I very much enjoyed this book. It is one of those that one can go back to many times and get a new insight each time.

Written by James Gurule on February 2nd, 2017

  • Book Rating: 5/5

I loved this book! It is as much a story about an old man and a boy as it is about his battle with a fish. Donald Sutherland's narration was just as I imagine the character was intended to be, simple and unflappable. Highly recommend!

The Old Man and the Sea

Written by Nick Munn on October 24th, 2016

  • Book Rating: 4/5

A great story, but a boring narrative.

Written by Edward Kittrell on April 20th, 2016

  • Book Rating: 5/5

I absolutely loved this book. There were moments in it that made me feel like I was there in the boat watching the turmoil. It was a good mental absorption for me.

Still Moving

Written by Justus on July 7th, 2009

  • Book Rating: 5/5

This remains one of the finest short novels ever written. The story is as simple and straightforward as Hemingway's prose. In this particular audiobook, the narration by Donald Sutherland adds both depth and poignancy. A superb listen that was over far too soon.

The Old man and the Sea

Written by Anonymous on September 18th, 2008

  • Book Rating: 4/5

A slow book, but a great story. Cleverly written.

Author Details

Author Details

Hemingway, Ernest

Ernest Hemingway (1899-1961), born in Oak Park, Illinois, started his career as a writer in a newspaper office in Kansas City at the age of seventeen. After the United States entered the First World War, he joined a volunteer ambulance unit in the Italian army. Serving at the front, he was wounded, was decorated by the Italian Government, and spent considerable time in hospitals. After his return to the United States, he became a reporter for Canadian and American newspapers and was soon sent back to Europe to cover such events as the Greek Revolution.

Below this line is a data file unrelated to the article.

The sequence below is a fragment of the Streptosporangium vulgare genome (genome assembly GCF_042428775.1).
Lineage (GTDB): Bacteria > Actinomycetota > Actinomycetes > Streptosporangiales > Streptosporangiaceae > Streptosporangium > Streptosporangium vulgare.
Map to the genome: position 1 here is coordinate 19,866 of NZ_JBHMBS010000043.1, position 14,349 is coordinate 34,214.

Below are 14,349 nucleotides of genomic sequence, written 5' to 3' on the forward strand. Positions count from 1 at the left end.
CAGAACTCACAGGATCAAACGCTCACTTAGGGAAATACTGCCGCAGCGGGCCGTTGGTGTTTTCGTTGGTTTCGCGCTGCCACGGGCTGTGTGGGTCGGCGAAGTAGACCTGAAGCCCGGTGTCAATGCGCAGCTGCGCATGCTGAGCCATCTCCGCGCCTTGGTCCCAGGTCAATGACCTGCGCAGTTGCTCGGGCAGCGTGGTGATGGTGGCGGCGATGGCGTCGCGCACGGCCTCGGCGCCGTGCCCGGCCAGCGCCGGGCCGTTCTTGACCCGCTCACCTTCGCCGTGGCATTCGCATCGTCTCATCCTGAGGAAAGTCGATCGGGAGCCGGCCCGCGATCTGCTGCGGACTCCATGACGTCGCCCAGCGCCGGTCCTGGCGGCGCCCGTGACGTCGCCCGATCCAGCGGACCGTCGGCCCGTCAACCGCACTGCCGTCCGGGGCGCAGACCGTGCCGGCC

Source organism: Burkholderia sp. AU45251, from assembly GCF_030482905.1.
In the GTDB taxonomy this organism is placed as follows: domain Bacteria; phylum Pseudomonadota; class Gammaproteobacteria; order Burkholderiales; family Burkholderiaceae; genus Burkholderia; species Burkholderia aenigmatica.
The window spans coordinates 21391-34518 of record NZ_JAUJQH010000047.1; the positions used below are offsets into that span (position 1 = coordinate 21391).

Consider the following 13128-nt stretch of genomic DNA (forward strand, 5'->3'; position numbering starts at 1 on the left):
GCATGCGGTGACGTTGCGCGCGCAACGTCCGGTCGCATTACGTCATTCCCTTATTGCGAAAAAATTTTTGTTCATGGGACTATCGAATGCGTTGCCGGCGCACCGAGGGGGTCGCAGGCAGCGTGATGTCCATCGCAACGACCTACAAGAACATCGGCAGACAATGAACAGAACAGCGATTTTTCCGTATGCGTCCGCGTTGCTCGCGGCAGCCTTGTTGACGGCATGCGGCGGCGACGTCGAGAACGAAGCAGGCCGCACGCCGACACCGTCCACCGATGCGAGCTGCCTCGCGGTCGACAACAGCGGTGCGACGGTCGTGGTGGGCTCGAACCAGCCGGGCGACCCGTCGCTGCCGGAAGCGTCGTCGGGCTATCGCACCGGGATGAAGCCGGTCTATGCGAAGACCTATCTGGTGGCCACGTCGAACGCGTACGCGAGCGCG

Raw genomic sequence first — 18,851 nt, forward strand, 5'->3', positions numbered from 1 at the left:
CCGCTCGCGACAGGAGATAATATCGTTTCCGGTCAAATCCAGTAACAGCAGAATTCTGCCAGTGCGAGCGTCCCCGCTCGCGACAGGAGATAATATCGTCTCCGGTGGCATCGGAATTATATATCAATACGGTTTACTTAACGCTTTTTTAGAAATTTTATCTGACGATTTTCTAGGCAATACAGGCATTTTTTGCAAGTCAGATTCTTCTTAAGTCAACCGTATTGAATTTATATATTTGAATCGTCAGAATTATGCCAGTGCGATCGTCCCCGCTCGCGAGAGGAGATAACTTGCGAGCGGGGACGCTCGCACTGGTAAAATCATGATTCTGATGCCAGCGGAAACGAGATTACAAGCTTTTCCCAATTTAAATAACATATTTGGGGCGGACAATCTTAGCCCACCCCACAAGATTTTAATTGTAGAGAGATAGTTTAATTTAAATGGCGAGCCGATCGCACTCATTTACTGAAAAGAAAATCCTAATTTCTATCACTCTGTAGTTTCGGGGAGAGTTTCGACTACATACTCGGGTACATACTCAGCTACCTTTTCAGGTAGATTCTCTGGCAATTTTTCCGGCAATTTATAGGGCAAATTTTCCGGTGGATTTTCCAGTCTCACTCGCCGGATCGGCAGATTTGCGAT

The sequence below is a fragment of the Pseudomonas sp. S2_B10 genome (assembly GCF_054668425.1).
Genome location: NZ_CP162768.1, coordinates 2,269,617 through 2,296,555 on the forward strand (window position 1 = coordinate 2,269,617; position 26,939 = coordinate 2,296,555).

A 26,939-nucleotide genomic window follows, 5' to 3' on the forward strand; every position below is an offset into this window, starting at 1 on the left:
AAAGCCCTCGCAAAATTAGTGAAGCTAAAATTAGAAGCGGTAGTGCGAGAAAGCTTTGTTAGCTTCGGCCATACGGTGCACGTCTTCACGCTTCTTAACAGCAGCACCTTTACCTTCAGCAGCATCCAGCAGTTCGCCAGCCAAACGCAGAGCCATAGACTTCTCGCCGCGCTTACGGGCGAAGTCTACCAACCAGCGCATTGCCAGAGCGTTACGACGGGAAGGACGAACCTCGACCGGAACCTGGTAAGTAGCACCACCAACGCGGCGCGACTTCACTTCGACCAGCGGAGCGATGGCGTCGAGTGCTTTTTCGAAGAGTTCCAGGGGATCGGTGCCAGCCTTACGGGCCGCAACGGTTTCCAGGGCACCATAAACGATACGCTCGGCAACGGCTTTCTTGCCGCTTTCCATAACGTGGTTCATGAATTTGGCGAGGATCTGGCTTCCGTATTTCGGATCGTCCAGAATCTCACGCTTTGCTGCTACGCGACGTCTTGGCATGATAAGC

During the twenties, Hemingway became a member of the group of expatriate Americans in Paris, which he described in his first important work, The Sun Also Rises (1926). Equally successful was A Farewell to Arms (1929), the study of an American ambulance officer's disillusionment in the war and his role as a deserter. Hemingway used his experiences as a reporter during the civil war in Spain as the background for his most ambitious novel, For Whom the Bell Tolls (1940). Among his later works, the most outstanding is the short novel, The Old Man and the Sea (1952), the story of an old fisherman's journey, his long and lonely struggle with a fish and the sea, and his victory in defeat.

Hemingway - himself a great sportsman - liked to portray soldiers, hunters, bullfighters - tough, at times primitive people whose courage and honesty are set against the brutal ways of modern society, and who in this confrontation lose hope and faith. His straightforward prose, his spare dialogue, and his predilection for understatement are particularly effective in his short stories, some of which are collected in Men Without Women (1927) and The Fifth Column and the First Forty-Nine Stories (1938). Hemingway died in Idaho in 1961.